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By January 16, 2019No Comments

Source : LIT HUB


Can a language be designed specifically to express the thoughts and feelings of women? In 1984, the linguist Suzette Haden Elgin wrote a science fiction novel to test this question. The result was Native Tongue, a dystopian tale of a future America that has been widely compared to The Handmaid’s Tale. It was a pioneering feminist experiment, sold as a paperback original with a big green alien on the cover.

Suzette Haden Elgin began writing science fiction in order to pay the tuition for her PhD in Linguistics, all while raising five children. The seed for Native Tongue came from her reading in the wake of the failure of the Equal Rights Amendment. Approved by Congress in 1972, the Equal Rights Amendment required the ratification of 38 states to become law. But grassroots opposition over the next decade, strongly backed by conservative women, arrested the momentum. It was after one this, one of biggest formal setbacks for the feminist movement in the United States, that Elgin read Cheris Kramarae’s Women and Men Speaking (1981).

Building on the work of Hélène Cixous and Luce Irigaray, Kramarae argued that existing languages were too steeped in patriarchal ideas to adequately capture the experiences of women. Intrigued by the idea of women as a “muted group,” Elgin wondered what a language would look like if it gave women the power to speak directly to their experiences. For Native Tongue, she forged an entirely new language, Láadan(pronounced similar to “Latin,” but “as if [one] were trying to sing it”).

Constructed languages (or “conlangs”) have a long history in speculative fiction. Tolkien wrote The Lord of the Rings in pursuit of this “secret vice,” writing to his son Christopherthat the entire trilogy was in fact “an attempt to create a world in which a form of language agreeable to my personal aesthetic might seem real.” Meanwhile, the conlang with the most speakers is Klingon, which also boasts translations of Shakespeare and parts of the Bible. More recently, David J. Peterson built conlangs of Dothraki and Valyrian for the HBO series Game of Thrones.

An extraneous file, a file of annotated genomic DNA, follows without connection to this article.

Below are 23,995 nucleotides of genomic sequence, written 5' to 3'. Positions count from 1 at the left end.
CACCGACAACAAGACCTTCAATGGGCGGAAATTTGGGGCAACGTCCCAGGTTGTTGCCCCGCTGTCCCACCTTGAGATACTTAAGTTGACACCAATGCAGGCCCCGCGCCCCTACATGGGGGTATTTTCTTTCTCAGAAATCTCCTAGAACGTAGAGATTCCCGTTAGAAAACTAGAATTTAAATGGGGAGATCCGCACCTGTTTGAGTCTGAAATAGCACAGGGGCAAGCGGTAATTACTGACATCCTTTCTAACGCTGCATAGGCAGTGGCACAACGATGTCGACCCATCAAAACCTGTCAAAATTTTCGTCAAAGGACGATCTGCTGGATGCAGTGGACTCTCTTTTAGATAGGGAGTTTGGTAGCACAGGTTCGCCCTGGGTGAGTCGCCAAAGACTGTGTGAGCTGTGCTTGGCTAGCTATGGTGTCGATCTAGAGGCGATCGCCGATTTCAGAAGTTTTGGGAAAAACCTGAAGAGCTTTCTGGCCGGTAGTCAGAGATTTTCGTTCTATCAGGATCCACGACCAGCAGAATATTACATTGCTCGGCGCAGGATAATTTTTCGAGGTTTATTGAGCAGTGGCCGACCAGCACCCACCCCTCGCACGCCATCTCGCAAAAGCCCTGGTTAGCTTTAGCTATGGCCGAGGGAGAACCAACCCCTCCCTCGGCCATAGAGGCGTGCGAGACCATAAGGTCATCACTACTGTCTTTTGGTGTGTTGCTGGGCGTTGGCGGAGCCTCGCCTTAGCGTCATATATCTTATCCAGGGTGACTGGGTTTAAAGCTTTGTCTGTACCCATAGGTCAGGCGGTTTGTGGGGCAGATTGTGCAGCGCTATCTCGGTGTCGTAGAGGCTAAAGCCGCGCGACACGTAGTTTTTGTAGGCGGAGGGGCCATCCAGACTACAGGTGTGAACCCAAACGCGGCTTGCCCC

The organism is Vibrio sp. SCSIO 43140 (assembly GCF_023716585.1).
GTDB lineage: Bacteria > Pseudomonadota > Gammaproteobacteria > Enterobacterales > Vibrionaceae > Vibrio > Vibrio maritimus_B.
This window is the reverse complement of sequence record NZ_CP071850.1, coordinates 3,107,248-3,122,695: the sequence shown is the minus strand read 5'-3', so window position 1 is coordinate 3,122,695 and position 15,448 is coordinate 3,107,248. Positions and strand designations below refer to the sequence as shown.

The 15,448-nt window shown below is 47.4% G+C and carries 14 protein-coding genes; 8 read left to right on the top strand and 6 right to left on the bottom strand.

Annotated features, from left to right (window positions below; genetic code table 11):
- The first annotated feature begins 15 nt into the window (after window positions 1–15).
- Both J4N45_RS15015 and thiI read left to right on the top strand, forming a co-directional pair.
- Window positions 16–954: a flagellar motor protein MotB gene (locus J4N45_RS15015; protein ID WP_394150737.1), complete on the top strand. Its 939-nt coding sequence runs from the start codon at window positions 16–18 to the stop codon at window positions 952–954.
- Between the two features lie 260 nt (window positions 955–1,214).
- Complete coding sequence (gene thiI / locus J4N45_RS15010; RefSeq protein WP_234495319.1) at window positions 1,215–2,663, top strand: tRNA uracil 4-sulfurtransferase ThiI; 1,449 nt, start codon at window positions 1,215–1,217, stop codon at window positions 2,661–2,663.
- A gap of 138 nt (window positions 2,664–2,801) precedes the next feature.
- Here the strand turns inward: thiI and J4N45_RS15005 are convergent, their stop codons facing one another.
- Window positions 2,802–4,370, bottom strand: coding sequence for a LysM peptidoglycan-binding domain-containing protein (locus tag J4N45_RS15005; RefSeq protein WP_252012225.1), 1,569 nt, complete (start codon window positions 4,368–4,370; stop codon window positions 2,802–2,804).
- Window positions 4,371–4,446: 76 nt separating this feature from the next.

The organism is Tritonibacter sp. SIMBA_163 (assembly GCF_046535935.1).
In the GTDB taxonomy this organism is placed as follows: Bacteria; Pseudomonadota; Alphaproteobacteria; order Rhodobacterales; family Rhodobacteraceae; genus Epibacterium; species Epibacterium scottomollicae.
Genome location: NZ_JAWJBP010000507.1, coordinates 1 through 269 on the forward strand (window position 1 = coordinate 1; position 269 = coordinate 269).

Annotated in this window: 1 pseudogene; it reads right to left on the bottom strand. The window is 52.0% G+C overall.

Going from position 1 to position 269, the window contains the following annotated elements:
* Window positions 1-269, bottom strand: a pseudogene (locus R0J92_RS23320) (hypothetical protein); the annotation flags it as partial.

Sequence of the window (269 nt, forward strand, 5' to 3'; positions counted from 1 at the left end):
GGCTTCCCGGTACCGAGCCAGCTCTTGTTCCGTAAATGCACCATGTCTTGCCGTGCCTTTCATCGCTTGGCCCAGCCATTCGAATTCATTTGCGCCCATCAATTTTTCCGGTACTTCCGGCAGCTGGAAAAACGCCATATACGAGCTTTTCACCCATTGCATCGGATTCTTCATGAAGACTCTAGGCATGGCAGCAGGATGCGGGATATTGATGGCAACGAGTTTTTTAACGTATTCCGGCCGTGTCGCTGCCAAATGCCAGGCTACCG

Láadan, the conlang in Native Tongue, is distinctive for its feminist philosophy, focusing on words that efficiently describe “concepts important to women.”

Láadan, the conlang in Native Tongue, is distinctive for its feminist philosophy: according to Elgin, it focuses on words that efficiently describe “concepts important to women” and “emotional information.” Importantly, Láadan isn’t meant exclusively for women: rather, it is a language constructed with feminist principles in its marrow. For example, the Láadan word “radíidin” is immediately recognizable as a form of emotional labor, the often invisible work that falls primarily to women:

radíidin: non-holiday, a time allegedly a holiday but actually so much a burden because of work and preparations that it is a dreaded occasion…”

Interestingly, Elgin argues that creating a new language is not especially difficult; indeed, there are a number of software programs that can help anyone do just that. The hard part is making it a living language. Achieving that is “like writing a novel or composing a symphony,” Elgin wrote on her website. “It’s not just a matter of meeting technical specifications. It could take a lifetime.” A living language requires its own culture. The conlangs of The Lord of the Rings, Star Trek, and Game of Thrones all have this in common.